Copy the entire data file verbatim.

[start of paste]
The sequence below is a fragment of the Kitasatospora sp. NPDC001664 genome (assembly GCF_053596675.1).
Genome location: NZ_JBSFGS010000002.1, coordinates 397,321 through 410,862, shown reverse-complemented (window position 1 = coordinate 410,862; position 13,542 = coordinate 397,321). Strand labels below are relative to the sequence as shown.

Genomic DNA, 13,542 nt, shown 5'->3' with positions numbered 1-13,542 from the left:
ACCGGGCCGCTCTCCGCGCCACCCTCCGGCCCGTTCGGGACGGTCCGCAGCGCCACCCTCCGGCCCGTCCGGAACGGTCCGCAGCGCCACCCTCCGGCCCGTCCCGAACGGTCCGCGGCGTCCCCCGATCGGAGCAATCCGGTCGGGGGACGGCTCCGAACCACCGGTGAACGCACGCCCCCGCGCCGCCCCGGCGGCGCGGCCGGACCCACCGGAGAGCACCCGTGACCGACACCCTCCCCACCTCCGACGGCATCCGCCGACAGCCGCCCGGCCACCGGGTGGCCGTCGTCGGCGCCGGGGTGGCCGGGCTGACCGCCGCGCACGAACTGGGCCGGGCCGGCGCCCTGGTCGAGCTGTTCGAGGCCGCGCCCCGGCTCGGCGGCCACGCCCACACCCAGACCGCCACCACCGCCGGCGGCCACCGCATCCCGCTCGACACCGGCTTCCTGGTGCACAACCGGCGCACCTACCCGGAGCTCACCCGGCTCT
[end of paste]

The sequence below is a fragment of the Kitasatospora sp. NPDC001664 genome (assembly GCF_053596675.1).
Genome location: NZ_JBSFGS010000002.1, coordinates 397,321 through 410,862, shown reverse-complemented (window position 1 = coordinate 410,862; position 13,542 = coordinate 397,321). Strand labels below are relative to the sequence as shown.

Genomic DNA, 13,542 nt, shown 5'->3' with positions numbered 1-13,542 from the left:
ACCGGGCCGCTCTCCGCGCCACCCTCCGGCCCGTTCGGGACGGTCCGCAGCGCCACCCTCCGGCCCGTCCGGAACGGTCCGCAGCGCCACCCTCCGGCCCGTCCCGAACGGTCCGCGGCGTCCCCCGATCGGAGCAATCCGGTCGGGGGACGGCTCCGAACCACCGGTGAACGCACGCCCCCGCGCCGCCCCGGCGGCGCGGCCGGACCCACCGGAGAGCACCCGTGACCGACACCCTCCCCACCTCCGACGGCATCCGCCGACAGCCGCCCGGCCACCGGGTGGCCGTCGTCGGCGCCGGGGTGGCCGGGCTGACCGCCGCGCACGAACTGGGCCGGGCCGGCGCCCTGGTCGAGCTGTTCGAGGCCGCGCCCCGGCTCGGCGGCCACGCCCACACCCAGACCGCCACCACCGCCGGCGGCCACCGCATCCCGCTCGACACCGGCTTCCTGGTGCACAACCGGCGCACCTACCCGGAGCTCACCCGGCTCT